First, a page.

Johanna's Reviews > The Vespertine

The Vespertine by Saundra Mitchell
Rate this book
Clear rating

by
8068452
's review
Mar 29, 2012

really liked it

The Vespertine
by Saundra Mitchell

Genre: Young Adult | Historic | Romance | Supernatural

The summer of 1889 is the one between childhood and womanhood for Amelia van den Broek-and thankfully, she’s not spending it at home in rural Maine. She’s been sent to Baltimore to stay with her stylish cousin, Zora, who will show her all the pleasures of city life and help her find a suitable man to marry.

Archery in the park, dazzling balls and hints of forbidden romance-Victorian Baltimore is more exciting than Amelia imagined. But her gaiety is interrupted by disturbing, dreamlike visions she has only at sunset-visions that offer glimpses of the future. Soon, friends and strangers alike call on Amelia to hear her prophecies. Newly dubbed “Maine’s Own Mystic”, Amelia is suddenly quite in demand.

However, her attraction to Nathaniel, an artist who is decidedly outside of Zora’s circle, threatens the new life Amelia is building in Baltimore. This enigmatic young man is keeping secrets of his own- still, Amelia finds herself irrepressibly drawn to him. And while she has no trouble seeing the futures of others, she cannot predict whether Nathaniel will remain in hers.

When one of her darkest visions comes to pass, Amelia’s world is thrown into chaos. And those around her begin to wonder if she’s not the seer of dark portents, but the cause.

Amelia moves in with her cousins in Baltimore for the spring/summer of 1889 to experience a season full of fashionable dances & dinner parties, risky meetings with boys, and parlor visits for tea & gossip. Along the way, she indulges in spiritualists performances, which were the entertaining highlights of the time, like Lady Privalovna and Miss Avery at the local theater. Purely by chance, Amelia becomes a bit of a silly sensation among her friends when she has a vivid image of her cousin Zora dancing at the upcoming ball and ever details plays out. Before she knows it, word spreads of her unique parlor gift and callers all over Baltimore come for a reading by "Maine's Own Mystic, Miss Amelia can den Broek" (pg. 165) Yet, not all predictions are good and Amelia finds she is beginning to hold back what she sees, keeping secrets of dark truths that are bound to happen. Things become even stranger, when the boy, Nathanial, she is developing feelings for reveals startlingly truths about himself as well. Can Amelia face the pressures of just how powerful and haunting her psychic powers are becoming all while on the hunt for a decent husband and proper social standing?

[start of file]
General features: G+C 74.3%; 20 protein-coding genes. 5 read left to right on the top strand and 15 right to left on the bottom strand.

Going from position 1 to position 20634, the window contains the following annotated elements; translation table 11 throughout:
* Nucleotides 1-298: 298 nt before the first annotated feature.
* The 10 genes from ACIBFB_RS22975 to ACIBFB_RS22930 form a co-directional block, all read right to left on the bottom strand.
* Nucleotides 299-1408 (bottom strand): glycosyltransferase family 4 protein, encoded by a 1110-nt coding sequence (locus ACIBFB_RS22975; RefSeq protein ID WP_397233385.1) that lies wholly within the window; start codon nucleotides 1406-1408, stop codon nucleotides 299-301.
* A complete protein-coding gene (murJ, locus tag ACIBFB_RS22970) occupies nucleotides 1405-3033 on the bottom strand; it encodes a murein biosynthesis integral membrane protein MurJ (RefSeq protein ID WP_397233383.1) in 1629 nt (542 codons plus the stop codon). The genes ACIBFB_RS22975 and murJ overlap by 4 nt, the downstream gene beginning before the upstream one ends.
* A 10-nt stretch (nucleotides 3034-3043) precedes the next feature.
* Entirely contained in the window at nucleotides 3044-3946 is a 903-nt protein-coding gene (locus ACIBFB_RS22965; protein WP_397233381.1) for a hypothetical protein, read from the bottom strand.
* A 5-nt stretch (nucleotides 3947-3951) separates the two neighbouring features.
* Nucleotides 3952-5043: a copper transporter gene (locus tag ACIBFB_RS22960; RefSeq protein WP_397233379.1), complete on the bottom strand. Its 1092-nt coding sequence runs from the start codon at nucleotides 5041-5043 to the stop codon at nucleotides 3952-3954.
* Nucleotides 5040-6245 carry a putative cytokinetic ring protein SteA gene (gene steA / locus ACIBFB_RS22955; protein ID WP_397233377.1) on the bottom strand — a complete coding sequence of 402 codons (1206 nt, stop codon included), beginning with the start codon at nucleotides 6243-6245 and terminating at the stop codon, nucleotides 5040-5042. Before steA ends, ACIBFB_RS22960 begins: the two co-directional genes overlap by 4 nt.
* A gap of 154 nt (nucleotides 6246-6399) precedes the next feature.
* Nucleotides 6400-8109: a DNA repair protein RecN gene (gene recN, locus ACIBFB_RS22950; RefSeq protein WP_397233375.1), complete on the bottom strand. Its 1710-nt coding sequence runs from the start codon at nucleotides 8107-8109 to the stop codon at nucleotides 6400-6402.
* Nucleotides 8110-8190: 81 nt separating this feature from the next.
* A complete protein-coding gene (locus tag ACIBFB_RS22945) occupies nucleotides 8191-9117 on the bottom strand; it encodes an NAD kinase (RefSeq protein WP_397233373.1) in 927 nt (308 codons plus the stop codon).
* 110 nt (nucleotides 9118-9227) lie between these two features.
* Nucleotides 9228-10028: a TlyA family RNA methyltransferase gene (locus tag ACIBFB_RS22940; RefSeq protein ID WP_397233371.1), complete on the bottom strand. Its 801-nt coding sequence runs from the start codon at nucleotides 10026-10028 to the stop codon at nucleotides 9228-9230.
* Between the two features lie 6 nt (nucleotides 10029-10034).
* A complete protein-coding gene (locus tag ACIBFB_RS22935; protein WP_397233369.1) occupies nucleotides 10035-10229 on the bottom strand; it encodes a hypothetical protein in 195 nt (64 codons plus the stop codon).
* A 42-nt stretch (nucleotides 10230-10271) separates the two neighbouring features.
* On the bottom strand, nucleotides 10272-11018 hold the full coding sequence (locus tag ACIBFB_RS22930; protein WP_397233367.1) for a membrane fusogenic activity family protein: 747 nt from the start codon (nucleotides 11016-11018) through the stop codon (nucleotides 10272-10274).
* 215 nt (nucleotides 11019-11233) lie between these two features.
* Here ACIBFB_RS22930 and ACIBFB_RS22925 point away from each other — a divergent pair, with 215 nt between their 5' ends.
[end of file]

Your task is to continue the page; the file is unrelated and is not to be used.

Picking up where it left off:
'Not all that glitters is gold' would be the perfect motto from The Verpertine. Amelia is a head-strong girl that I immediately liked. You can tell she's damaged goods right off from the beginning of the story and that adds a lot to her character development throughout - something I always admire in a good book. Her cousin, Zora, was probably my favorite character since she's so deliciously evil and sweet. Together they are a frightful combination and when Amelia's power of foretelling the future becomes known, Zora becomes her quick-minded assistant in setting up the proper meetings. Yet, things easily get carried away when some of Amelia's morbid readings become unexpectedly true and the tables quickly turn. All in all, I liked this book, it was invigorating since the setting/plot was not all that common for a young adult tale, so I hope you enjoy it as well.

Likes: I'm excited Book #2 -- The Springsweet in the series will focus on Zora Stewart, yayy! April 2012

Dislikes: I highly enjoy historical stories, but if this book would have had a little bit more creative insight, some extra spark within the characters, and even some much needed oomph to the overall tale, it would have received a higher rating from me. Yet, sadly, it dragged out and played almost too leisurely for my taste to get anything higher than 4 out of 5.
flag

Sign into Goodreads to see if any of your friends have read The Vespertine.
Sign In »

No comments have been added yet.